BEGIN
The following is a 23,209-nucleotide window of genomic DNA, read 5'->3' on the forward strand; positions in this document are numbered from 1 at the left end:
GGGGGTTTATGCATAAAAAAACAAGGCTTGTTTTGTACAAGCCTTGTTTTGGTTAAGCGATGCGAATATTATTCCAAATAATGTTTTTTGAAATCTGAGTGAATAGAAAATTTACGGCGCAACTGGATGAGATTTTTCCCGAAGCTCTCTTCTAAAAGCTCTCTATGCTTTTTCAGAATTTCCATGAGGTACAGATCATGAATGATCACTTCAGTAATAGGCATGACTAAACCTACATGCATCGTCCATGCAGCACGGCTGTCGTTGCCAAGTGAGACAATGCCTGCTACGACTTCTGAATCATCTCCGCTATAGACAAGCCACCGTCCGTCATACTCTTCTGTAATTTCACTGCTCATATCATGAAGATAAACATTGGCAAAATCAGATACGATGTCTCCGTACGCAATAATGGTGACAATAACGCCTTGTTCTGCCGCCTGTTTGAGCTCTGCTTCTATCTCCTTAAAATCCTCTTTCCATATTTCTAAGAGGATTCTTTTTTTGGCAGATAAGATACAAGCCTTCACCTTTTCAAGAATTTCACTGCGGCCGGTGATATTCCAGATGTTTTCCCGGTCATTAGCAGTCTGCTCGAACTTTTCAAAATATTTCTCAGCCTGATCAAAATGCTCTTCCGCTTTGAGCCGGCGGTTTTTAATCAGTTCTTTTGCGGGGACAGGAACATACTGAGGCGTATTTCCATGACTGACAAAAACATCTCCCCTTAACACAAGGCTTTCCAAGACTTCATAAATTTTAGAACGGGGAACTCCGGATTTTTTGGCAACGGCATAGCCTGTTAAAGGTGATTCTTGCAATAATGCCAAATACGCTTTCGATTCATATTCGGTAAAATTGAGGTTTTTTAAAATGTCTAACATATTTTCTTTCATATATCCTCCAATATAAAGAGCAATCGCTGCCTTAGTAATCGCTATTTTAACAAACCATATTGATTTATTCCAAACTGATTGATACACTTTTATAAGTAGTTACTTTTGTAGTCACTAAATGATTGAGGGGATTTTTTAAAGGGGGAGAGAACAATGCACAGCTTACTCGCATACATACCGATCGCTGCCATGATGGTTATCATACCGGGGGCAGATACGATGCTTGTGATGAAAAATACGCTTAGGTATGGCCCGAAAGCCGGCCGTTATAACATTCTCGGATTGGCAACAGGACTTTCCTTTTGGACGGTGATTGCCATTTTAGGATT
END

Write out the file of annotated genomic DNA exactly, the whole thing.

The following is a 23,209-nucleotide window of genomic DNA, read 5'->3' on the forward strand; positions in this document are numbered from 1 at the left end:
GGGGGTTTATGCATAAAAAAACAAGGCTTGTTTTGTACAAGCCTTGTTTTGGTTAAGCGATGCGAATATTATTCCAAATAATGTTTTTTGAAATCTGAGTGAATAGAAAATTTACGGCGCAACTGGATGAGATTTTTCCCGAAGCTCTCTTCTAAAAGCTCTCTATGCTTTTTCAGAATTTCCATGAGGTACAGATCATGAATGATCACTTCAGTAATAGGCATGACTAAACCTACATGCATCGTCCATGCAGCACGGCTGTCGTTGCCAAGTGAGACAATGCCTGCTACGACTTCTGAATCATCTCCGCTATAGACAAGCCACCGTCCGTCATACTCTTCTGTAATTTCACTGCTCATATCATGAAGATAAACATTGGCAAAATCAGATACGATGTCTCCGTACGCAATAATGGTGACAATAACGCCTTGTTCTGCCGCCTGTTTGAGCTCTGCTTCTATCTCCTTAAAATCCTCTTTCCATATTTCTAAGAGGATTCTTTTTTTGGCAGATAAGATACAAGCCTTCACCTTTTCAAGAATTTCACTGCGGCCGGTGATATTCCAGATGTTTTCCCGGTCATTAGCAGTCTGCTCGAACTTTTCAAAATATTTCTCAGCCTGATCAAAATGCTCTTCCGCTTTGAGCCGGCGGTTTTTAATCAGTTCTTTTGCGGGGACAGGAACATACTGAGGCGTATTTCCATGACTGACAAAAACATCTCCCCTTAACACAAGGCTTTCCAAGACTTCATAAATTTTAGAACGGGGAACTCCGGATTTTTTGGCAACGGCATAGCCTGTTAAAGGTGATTCTTGCAATAATGCCAAATACGCTTTCGATTCATATTCGGTAAAATTGAGGTTTTTTAAAATGTCTAACATATTTTCTTTCATATATCCTCCAATATAAAGAGCAATCGCTGCCTTAGTAATCGCTATTTTAACAAACCATATTGATTTATTCCAAACTGATTGATACACTTTTATAAGTAGTTACTTTTGTAGTCACTAAATGATTGAGGGGATTTTTTAAAGGGGGAGAGAACAATGCACAGCTTACTCGCATACATACCGATCGCTGCCATGATGGTTATCATACCGGGGGCAGATACGATGCTTGTGATGAAAAATACGCTTAGGTATGGCCCGAAAGCCGGCCGTTATAACATTCTCGGATTGGCAACAGGACTTTCCTTTTGGACGGTGATTGCCATTTTAGGATT